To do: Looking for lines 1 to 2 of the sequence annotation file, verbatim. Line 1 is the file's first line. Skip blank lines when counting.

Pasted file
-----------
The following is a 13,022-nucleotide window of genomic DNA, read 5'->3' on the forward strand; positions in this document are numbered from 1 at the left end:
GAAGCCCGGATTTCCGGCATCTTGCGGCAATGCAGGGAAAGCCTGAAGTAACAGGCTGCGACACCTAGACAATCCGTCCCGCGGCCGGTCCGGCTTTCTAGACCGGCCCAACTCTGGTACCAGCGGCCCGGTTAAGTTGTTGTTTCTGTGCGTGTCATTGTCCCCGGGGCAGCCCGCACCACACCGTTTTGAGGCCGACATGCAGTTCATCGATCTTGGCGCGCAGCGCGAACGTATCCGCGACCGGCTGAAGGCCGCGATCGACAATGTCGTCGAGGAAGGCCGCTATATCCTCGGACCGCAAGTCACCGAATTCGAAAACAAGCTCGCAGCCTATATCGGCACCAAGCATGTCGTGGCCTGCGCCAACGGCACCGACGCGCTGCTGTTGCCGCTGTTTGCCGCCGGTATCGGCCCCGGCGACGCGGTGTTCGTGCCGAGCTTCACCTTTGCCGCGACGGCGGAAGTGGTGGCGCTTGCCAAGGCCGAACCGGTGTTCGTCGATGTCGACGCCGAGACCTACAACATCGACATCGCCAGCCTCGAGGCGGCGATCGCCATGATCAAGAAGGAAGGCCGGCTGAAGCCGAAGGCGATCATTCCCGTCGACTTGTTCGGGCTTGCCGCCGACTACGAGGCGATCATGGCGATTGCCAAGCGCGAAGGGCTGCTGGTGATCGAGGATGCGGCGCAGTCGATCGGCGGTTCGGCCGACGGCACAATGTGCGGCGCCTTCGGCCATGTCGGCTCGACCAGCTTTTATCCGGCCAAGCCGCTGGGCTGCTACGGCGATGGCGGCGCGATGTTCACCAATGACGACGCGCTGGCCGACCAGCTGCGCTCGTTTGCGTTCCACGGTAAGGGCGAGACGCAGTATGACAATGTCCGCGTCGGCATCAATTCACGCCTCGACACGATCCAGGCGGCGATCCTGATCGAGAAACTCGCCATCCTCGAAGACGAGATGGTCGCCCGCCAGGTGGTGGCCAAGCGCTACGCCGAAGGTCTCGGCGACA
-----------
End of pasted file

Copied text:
The following is a 13,022-nucleotide window of genomic DNA, read 5'->3' on the forward strand; positions in this document are numbered from 1 at the left end:
GAAGCCCGGATTTCCGGCATCTTGCGGCAATGCAGGGAAAGCCTGAAGTAACAGGCTGCGACACCTAGACAATCCGTCCCGCGGCCGGTCCGGCTTTCTAGACCGGCCCAACTCTGGTACCAGCGGCCCGGTTAAGTTGTTGTTTCTGTGCGTGTCATTGTCCCCGGGGCAGCCCGCACCACACCGTTTTGAGGCCGACATGCAGTTCATCGATCTTGGCGCGCAGCGCGAACGTATCCGCGACCGGCTGAAGGCCGCGATCGACAATGTCGTCGAGGAAGGCCGCTATATCCTCGGACCGCAAGTCACCGAATTCGAAAACAAGCTCGCAGCCTATATCGGCACCAAGCATGTCGTGGCCTGCGCCAACGGCACCGACGCGCTGCTGTTGCCGCTGTTTGCCGCCGGTATCGGCCCCGGCGACGCGGTGTTCGTGCCGAGCTTCACCTTTGCCGCGACGGCGGAAGTGGTGGCGCTTGCCAAGGCCGAACCGGTGTTCGTCGATGTCGACGCCGAGACCTACAACATCGACATCGCCAGCCTCGAGGCGGCGATCGCCATGATCAAGAAGGAAGGCCGGCTGAAGCCGAAGGCGATCATTCCCGTCGACTTGTTCGGGCTTGCCGCCGACTACGAGGCGATCATGGCGATTGCCAAGCGCGAAGGGCTGCTGGTGATCGAGGATGCGGCGCAGTCGATCGGCGGTTCGGCCGACGGCACAATGTGCGGCGCCTTCGGCCATGTCGGCTCGACCAGCTTTTATCCGGCCAAGCCGCTGGGCTGCTACGGCGATGGCGGCGCGATGTTCACCAATGACGACGCGCTGGCCGACCAGCTGCGCTCGTTTGCGTTCCACGGTAAGGGCGAGACGCAGTATGACAATGTCCGCGTCGGCATCAATTCACGCCTCGACACGATCCAGGCGGCGATCCTGATCGAGAAACTCGCCATCCTCGAAGACGAGATGGTCGCCCGCCAGGTGGTGGCCAAGCGCTACGCCGAAGGTCTCGGCGACA